Covered by NDTV: Matching Policy With Reality
Article on Rediff.com: A Young Man’s Crusade
Article on Youth Ki Awaaz: They Warned Him From Entering This Village
Article on The Alternative: What Sustainability Could Mean
‘Go for the broke. Always try and do too much. Dispense with safety nets. Take a deep breath before you begin talking. Aim for the stars. Keep grinning. Be bloody minded. Argue with the world. And never forget that working on your dreams is as close as we get to keeping a hold on the thousand and one things- childhood, country side, parents, loves-that go on slipping through our fingers.’ [Edited from the original version]
A friend once wrote these lines in a diary that she had honored me with. These lines have kept me going all the while.
What I have learnt all this while is:
Any grassroots issue identified can be resolved at an efficient pace, if the development practitioner is deeply involved with the community. The community and the practitioner work together in a non-complaining way towards finding feasible solutions along with all the political & bureaucratic structures in place. If after identification of core issues in the village, the issues are resolved in the time span of one year or earlier, the methods and approach used can be applicable in other similarly difficult areas, and definitely useful in less difficult areas with few contextual modifications in the approach.
Sounds bookish, but I have successfully used this approach in an interior tribal village, Suaba (Odisha), most of you shall be aware of by now.
The village was inaccessible, and the community wanted and needed access. So we collaboratively started working on resolving the access issue. While to create access to Education and physical access for the village, it was necessary that it must be done through the bureaucracy/government machinery, as it is the state’s responsibility to make sure that every child has an access to Right to Education and if the community wants it, access to the outside world through an all-weather road at the least.
Creating access to Energy was the third thing that is the state’s responsibility too, but analyzing the approaches and timeline being followed, along with the community I decided to take this fully in my hands. I didn’t want this to be ‘just another project’. The entire conceptualization, planning, fund raising, keeping a check on unsustainability was done with the help and support of many individuals and organizations of great value. Some of you might be reading this right now and I am sure that you are glad that you took a step ahead. Kudos to you!
In order to reach ground the project took almost 5 months. The journey was full of peaks and troughs, at the same time being equally amazing.
The entire project cost is INR 6, 61, 152, and as I write this the work is going on in the village Suaba 8 Km up on the mountain.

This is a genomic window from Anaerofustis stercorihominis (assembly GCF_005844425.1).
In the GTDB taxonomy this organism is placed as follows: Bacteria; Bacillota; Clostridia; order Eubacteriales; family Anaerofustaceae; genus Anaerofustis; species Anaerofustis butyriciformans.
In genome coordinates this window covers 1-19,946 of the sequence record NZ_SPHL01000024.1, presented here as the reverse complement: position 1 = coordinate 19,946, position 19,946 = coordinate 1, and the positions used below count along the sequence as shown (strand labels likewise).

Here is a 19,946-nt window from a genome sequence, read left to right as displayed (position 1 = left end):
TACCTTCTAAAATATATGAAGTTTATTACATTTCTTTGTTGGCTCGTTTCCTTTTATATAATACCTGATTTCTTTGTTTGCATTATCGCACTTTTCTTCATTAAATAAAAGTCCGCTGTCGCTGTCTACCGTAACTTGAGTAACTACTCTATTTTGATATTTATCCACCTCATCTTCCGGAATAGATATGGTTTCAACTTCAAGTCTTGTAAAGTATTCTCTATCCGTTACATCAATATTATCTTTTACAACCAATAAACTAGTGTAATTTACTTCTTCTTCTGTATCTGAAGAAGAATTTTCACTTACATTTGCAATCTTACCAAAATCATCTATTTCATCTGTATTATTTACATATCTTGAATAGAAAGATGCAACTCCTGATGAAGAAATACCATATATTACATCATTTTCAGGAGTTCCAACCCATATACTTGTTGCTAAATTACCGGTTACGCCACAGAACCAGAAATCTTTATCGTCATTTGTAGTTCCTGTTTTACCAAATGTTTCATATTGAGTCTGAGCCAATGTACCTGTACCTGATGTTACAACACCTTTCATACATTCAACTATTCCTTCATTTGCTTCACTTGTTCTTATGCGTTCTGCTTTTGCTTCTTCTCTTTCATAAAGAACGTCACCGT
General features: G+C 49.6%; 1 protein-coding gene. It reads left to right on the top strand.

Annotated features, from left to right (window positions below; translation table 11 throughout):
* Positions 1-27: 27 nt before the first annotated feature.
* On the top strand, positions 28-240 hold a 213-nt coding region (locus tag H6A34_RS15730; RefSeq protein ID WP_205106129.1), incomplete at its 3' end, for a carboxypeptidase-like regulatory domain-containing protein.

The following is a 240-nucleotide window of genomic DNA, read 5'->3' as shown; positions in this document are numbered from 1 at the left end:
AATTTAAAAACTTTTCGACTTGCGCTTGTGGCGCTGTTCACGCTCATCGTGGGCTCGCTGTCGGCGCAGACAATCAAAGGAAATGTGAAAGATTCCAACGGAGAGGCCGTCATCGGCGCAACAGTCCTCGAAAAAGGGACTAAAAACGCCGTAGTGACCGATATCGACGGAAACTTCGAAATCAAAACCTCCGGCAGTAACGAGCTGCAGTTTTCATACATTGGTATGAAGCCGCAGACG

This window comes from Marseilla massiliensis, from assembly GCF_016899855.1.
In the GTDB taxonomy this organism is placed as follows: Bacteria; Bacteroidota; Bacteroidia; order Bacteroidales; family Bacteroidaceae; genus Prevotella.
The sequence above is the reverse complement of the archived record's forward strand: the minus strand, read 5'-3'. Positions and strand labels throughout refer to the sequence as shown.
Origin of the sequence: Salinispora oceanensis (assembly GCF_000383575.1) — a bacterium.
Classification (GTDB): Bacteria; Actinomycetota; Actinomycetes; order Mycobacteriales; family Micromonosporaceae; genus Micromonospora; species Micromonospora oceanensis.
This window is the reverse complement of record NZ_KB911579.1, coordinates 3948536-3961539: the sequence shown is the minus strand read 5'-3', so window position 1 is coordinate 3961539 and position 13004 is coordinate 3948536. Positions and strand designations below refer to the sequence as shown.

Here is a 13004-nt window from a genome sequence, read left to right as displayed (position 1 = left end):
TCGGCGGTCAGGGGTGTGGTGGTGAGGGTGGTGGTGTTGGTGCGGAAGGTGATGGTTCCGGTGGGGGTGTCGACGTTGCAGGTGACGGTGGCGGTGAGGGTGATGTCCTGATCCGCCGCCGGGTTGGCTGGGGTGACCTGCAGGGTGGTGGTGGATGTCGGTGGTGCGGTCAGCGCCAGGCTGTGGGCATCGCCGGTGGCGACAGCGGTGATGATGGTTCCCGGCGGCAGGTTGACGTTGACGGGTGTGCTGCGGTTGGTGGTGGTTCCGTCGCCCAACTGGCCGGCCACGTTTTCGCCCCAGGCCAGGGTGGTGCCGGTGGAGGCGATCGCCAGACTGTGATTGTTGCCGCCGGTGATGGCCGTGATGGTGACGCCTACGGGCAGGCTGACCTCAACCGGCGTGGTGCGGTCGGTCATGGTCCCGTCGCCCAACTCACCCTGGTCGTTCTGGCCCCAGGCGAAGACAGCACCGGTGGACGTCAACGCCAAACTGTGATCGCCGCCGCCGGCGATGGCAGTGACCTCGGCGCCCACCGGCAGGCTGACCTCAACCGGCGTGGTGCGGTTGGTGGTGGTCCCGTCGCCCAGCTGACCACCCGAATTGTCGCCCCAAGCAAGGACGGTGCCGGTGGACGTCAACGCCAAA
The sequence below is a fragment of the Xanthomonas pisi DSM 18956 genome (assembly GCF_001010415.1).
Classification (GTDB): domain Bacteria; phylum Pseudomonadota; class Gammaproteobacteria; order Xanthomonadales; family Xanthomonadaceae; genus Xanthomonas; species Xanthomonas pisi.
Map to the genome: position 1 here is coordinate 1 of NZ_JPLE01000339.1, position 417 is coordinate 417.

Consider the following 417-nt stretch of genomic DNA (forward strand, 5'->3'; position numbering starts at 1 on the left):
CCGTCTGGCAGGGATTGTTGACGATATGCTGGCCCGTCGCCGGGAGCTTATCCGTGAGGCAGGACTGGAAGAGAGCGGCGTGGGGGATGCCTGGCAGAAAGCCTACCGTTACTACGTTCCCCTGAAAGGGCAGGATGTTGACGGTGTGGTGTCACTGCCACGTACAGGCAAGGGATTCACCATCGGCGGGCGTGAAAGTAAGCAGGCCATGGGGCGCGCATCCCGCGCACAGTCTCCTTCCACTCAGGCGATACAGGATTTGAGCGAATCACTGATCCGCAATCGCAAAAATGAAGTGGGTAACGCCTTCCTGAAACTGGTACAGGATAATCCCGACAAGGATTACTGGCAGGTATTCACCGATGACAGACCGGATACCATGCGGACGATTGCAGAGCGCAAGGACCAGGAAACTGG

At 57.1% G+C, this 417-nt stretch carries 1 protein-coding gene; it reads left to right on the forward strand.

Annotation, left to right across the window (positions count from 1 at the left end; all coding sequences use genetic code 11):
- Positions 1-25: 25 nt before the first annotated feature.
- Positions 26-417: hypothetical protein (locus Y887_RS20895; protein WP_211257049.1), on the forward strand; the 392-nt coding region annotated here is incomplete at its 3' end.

Lack of sustainability was a major concern. We took following actions to resolve it up to a significant extent.
- Created a corpus-account under the name of Suaba Bijuli Karjyakarini Samiti, with a contribution of INR 1000 per household adding to INR 35, 000. This amount will be used in case of troubleshooting emergencies. The account is a joint account between the committee and Gram Vikas, in order to prevent misuse of money.
- We are signing a 3 year long maintenance contract with the implementation agency.
- The community will undergo training on day to day maintenance and usage of the systems.
The material had arrived on 13th October, 2015 at around 11 a.m. There was no other way of transporting the material involving batteries weighing around 50 Kg each, but to carry the material on foot, climbing 8 Km uphill on an extremely rocky terrain.
Next day early morning there were women, men and children with glittering faces ready to bring light to their community. This gave a glimpse of immense energy that people have in them when they unite for a cause, their cause. No one carried their own material (since it is an individual household system). Some people took more rounds then others- proudly, to carry the material to village and to facilitate the installation process as soon as possible.
The technicians were a little worried as I took them for site inspection so that they have an idea of what they are going to play. One of them stayed.
Before staying he said, ‘Joddi mu feriby, mu aau thore aasipaaribi ni!’ (If I will return now, I won’t be able to climb this village again.)
This was a dream, looking forward to setting an example through actions and not sheer talks.
We did it together! Kudos!
The Road Not Taken
Two roads diverged in a yellow wood,
And sorry I could not travel both
And be one traveler, long I stood
And looked down one as far as I could
To where it bent in the undergrowth;
Then took the other, as just as fair
And having perhaps the better claim,
Because it was grassy and wanted wear;
Though as for that the passing there
Had worn them really about the same,
And both that morning equally lay
In leaves no step had trodden black.
Oh, I kept the first for another day!
Yet knowing how way leads on to way,
I doubted if I should ever come back.
I shall be telling this with a sigh
Somewhere ages and ages hence:
Two roads diverged in a wood, and I
I took the one less traveled by,
And that has made all the difference.
- -Robert Frost